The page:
Hunt said he’s sure the Leschners had good intentions, but explained that stories such as the ones national media were running are only hurting Ulysses and giving Burnside and his cause free publicity, and may end up attracting others who hold the same radical views.
The real Potter County
There is so much more to Potter County than one family and their opinions, both Hunt and Heimel said.
“I think Christmas House represents what Potter County is all about,” Heimel explained. “This special charity, launched with faith and hope and without government support, has improved thousands of lives.”
The Christmas House, in Coudersport, helps families in need, not just at Christmas, but year-round. One year, more than 200 families received help with utility bills or rent. Families who have had fires have been provided with household items, bedding, furniture and clothing. The group provides new shoes for back to school time, and vouchers for basic food items.
“In another gesture of what Potter County is all about, Coudersport’s First Presbyterian Church recently agreed to allow Christmas House to relocate to the church,” Heimel said, explaining the church has more parking, space and accessibility.
Heimel is clerk of the church’s governing board and a member of the missions committee.
“The church last year launched a Missions Committee and decided to focus on the needs of the local community,” he explained, “so supporting Christmas House was a logical place to start in trying to make a significant impact in helping the underprivileged residents of Potter County, with a particular emphasis on children.”
The caring and generous nature of local residents keep the Christmas House stocked with toys, afghans, lap robes, hats, socks, mittens and even cash to help out.
Hunt said all of Potter County, including Ulysses, is a great place to live.
“It’s a loving community, a helpful community,” he said.
Community members are always organizing benefits for others suffering a crisis of health or an emergency, like a house fire or death in the family.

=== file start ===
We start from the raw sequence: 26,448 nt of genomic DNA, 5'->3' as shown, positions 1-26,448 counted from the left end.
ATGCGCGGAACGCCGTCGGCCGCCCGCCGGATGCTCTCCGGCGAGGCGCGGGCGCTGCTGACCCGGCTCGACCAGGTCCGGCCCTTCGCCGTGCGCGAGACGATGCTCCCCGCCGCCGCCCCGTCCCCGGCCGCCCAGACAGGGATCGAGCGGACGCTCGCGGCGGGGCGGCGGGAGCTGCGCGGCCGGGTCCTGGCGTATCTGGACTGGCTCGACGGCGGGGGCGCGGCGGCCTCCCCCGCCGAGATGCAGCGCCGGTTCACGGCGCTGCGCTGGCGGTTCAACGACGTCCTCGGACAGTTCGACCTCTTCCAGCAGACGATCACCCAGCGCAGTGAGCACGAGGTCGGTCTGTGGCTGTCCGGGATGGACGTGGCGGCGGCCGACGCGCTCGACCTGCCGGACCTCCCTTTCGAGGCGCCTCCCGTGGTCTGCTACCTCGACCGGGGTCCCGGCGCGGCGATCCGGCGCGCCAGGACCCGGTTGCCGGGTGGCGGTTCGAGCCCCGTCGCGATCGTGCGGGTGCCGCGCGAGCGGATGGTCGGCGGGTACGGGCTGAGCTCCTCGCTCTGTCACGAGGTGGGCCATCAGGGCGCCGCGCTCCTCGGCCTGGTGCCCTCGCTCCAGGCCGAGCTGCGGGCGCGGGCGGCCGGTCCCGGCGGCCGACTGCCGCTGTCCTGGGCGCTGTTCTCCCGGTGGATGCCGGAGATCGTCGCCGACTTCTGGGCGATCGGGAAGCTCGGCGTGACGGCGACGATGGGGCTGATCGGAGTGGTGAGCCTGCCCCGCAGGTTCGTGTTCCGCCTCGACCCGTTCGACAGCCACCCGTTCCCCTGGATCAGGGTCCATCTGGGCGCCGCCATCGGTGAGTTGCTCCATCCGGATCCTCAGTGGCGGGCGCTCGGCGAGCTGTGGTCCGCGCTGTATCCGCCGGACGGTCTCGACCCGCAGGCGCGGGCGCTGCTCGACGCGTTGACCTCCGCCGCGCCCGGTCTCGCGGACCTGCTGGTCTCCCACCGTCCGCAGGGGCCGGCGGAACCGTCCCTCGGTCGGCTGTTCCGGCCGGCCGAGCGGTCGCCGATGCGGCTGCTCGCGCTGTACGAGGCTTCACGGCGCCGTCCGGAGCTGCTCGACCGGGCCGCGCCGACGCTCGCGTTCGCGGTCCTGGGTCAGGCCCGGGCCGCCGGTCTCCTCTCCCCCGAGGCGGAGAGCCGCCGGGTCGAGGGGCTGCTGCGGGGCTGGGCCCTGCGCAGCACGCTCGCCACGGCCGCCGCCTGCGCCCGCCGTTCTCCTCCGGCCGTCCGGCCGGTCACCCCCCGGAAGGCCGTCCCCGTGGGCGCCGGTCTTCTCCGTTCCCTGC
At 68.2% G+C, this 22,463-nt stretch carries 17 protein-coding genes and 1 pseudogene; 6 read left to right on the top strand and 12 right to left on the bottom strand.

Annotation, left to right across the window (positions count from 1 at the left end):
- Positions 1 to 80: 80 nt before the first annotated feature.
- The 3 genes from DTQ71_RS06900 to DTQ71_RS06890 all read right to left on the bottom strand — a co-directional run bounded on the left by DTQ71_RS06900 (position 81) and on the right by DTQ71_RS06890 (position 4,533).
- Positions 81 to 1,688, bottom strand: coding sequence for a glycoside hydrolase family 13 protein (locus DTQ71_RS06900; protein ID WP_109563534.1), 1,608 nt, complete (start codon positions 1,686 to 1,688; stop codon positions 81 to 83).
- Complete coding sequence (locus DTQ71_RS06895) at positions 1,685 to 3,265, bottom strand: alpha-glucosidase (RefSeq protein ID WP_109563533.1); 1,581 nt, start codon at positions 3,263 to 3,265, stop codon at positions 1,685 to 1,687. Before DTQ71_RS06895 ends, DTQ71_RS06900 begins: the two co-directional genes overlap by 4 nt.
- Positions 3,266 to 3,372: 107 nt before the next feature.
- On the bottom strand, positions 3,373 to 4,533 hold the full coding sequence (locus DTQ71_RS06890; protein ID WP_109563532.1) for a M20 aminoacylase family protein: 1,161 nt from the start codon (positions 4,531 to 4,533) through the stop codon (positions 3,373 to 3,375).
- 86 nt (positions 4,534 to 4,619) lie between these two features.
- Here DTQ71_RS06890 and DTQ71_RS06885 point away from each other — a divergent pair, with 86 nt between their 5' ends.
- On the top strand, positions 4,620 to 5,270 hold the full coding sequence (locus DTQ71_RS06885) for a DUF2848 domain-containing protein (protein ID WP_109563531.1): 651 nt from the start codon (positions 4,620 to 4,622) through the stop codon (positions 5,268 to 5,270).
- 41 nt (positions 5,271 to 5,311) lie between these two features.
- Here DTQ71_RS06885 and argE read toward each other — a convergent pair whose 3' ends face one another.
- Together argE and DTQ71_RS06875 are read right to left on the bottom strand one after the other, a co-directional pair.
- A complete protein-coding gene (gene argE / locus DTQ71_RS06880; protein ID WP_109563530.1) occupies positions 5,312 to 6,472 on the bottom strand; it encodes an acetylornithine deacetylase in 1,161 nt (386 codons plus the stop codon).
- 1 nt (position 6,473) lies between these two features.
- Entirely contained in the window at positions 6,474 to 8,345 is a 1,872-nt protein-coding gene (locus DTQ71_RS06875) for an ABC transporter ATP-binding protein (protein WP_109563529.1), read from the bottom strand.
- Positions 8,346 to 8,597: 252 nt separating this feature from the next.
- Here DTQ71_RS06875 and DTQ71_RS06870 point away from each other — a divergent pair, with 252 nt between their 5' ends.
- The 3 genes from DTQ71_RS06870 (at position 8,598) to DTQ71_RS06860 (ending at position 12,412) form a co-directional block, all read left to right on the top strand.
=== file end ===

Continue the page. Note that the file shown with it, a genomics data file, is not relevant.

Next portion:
“It’s a very charitable community,” Hunt said. “The fact that we have one family who has extreme views that are certainly not popular shouldn’t cloud the good that is here.”
In 2004, the Ulysses volunteer fire department needed a new firehall. A $400,000 hall was built. And through the generosity of the community, it’s nearly paid for less than 15 years later.
“Potter County has so many good things — dark skies at Cherry Springs, Lyman Run,” Hunt said. “Hopefully, soon, we’ll have (the Denton Hill ski area) back. We have the Triple Divide — a spot just outside of Ulysses that theoretically, a single drop of rain could spread three ways and into three major rivers.
“We have the Ice Mine in Coudersport. We have the God’s Country marathon. There’s a lot of things in the area that are positive.”
Hunt continued, lamenting, “You get one negative and it changes everyone’s mind.”
While people in Potter County may not speak up much about Burnside’s home and its displays, most have felt or seen the impact of the national attention it has brought.
Hunt described a fall festival Ulysses had planned a few years back. Burnside organized a NSM rally at the same time. The rally made the front page of newspapers in Potter County — and had the unintended consequence of scaring people away from a fun family event put on in the community.
“We heard from numerous people who would not come to our fall festival because they didn’t want to deal with Dan Burnside,” Hunt said. “I went up and spoke with Dan after that to see what we could do.”
He was shocked when he got to the compound. There were signs in the lawn, thanking the local newspapers for spreading the word about the rally.
“That actually recruited members for the NSM,” Hunt said, anger and disappointment evident in his voice.
“The media thing hurts us and helps him,” he said. “For shock value, they post a picture of his house, or him ranting and raving, rather than pictures of our quaint little town.”
What is it that Hunt wants people to know about the true nature of the community?
“We have a lot of things going on,” he said. Put a dome over any town, and find that one or two people or families will have some radical feelings or beliefs. In Ulysses, where the population is just 595, that one, loud radical just happens to be pretty noticeable.
Hunt said, “It shouldn’t detract from all the good that people do.”